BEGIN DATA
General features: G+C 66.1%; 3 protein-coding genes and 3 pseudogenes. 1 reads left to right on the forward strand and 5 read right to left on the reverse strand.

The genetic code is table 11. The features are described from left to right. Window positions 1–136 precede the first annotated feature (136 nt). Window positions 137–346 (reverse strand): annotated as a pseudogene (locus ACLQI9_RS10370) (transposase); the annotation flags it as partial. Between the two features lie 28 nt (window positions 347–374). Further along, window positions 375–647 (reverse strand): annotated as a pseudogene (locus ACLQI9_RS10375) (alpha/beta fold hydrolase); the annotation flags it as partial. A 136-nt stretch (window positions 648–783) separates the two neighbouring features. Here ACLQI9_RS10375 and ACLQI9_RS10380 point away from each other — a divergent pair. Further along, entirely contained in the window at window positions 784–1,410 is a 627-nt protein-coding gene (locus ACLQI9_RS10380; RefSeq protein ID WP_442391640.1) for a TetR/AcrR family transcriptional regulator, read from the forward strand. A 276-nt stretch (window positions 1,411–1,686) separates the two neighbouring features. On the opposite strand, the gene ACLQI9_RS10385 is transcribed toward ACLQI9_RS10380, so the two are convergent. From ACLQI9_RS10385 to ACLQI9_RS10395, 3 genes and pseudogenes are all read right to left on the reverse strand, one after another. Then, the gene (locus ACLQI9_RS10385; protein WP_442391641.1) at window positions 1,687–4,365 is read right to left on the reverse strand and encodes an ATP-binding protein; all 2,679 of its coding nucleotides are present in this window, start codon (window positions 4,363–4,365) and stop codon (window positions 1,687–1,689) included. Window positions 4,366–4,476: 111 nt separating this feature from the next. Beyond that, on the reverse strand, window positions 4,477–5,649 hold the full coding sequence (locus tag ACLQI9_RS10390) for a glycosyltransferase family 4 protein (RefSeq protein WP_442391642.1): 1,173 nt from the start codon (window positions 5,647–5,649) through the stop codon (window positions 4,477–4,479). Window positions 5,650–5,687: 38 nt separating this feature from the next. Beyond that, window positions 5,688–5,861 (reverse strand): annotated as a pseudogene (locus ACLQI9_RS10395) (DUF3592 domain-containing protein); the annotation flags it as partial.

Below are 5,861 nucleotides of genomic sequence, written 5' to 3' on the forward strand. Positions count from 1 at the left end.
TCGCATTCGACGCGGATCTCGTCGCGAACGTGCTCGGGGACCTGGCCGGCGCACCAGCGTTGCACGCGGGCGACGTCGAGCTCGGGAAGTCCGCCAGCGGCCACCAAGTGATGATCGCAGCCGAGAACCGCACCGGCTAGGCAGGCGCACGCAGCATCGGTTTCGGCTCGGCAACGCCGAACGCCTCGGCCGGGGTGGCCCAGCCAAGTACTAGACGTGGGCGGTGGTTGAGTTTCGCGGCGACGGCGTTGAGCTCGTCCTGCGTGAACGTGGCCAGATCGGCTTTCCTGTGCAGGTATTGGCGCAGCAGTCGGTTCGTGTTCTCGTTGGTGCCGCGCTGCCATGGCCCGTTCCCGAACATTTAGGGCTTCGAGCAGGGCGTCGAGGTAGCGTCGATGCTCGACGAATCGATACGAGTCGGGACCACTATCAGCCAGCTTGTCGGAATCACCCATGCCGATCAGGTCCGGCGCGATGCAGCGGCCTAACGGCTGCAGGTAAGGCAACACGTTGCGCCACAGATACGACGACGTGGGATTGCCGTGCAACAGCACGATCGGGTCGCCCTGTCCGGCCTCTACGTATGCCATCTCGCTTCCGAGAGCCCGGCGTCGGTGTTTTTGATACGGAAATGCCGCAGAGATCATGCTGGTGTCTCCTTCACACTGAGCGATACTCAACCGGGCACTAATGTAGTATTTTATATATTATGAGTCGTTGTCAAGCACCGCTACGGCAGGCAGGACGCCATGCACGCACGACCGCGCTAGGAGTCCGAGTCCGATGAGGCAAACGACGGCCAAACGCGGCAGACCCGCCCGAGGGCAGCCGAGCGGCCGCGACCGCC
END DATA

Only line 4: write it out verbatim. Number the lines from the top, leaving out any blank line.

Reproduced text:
TCGCATTCGACGCGGATCTCGTCGCGAACGTGCTCGGGGACCTGGCCGGCGCACCAGCGTTGCACGCGGGCGACGTCGAGCTCGGGAAGTCCGCCAGCGGCCACCAAGTGATGATCGCAGCCGAGAACCGCACCGGCTAGGCAGGCGCACGCAGCATCGGTTTCGGCTCGGCAACGCCGAACGCCTCGGCCGGGGTGGCCCAGCCAAGTACTAGACGTGGGCGGTGGTTGAGTTTCGCGGCGACGGCGTTGAGCTCGTCCTGCGTGAACGTGGCCAGATCGGCTTTCCTGTGCAGGTATTGGCGCAGCAGTCGGTTCGTGTTCTCGTTGGTGCCGCGCTGCCATGGCCCGTTCCCGAACATTTAGGGCTTCGAGCAGGGCGTCGAGGTAGCGTCGATGCTCGACGAATCGATACGAGTCGGGACCACTATCAGCCAGCTTGTCGGAATCACCCATGCCGATCAGGTCCGGCGCGATGCAGCGGCCTAACGGCTGCAGGTAAGGCAACACGTTGCGCCACAGATACGACGACGTGGGATTGCCGTGCAACAGCACGATCGGGTCGCCCTGTCCGGCCTCTACGTATGCCATCTCGCTTCCGAGAGCCCGGCGTCGGTGTTTTTGATACGGAAATGCCGCAGAGATCATGCTGGTGTCTCCTTCACACTGAGCGATACTCAACCGGGCACTAATGTAGTATTTTATATATTATGAGTCGTTGTCAAGCACCGCTACGGCAGGCAGGACGCCATGCACGCACGACCGCGCTAGGAGTCCGAGTCCGATGAGGCAAACGACGGCCAAACGCGGCAGACCCGCCCGAGGGCAGCCGAGCGGCCGCGACCGCC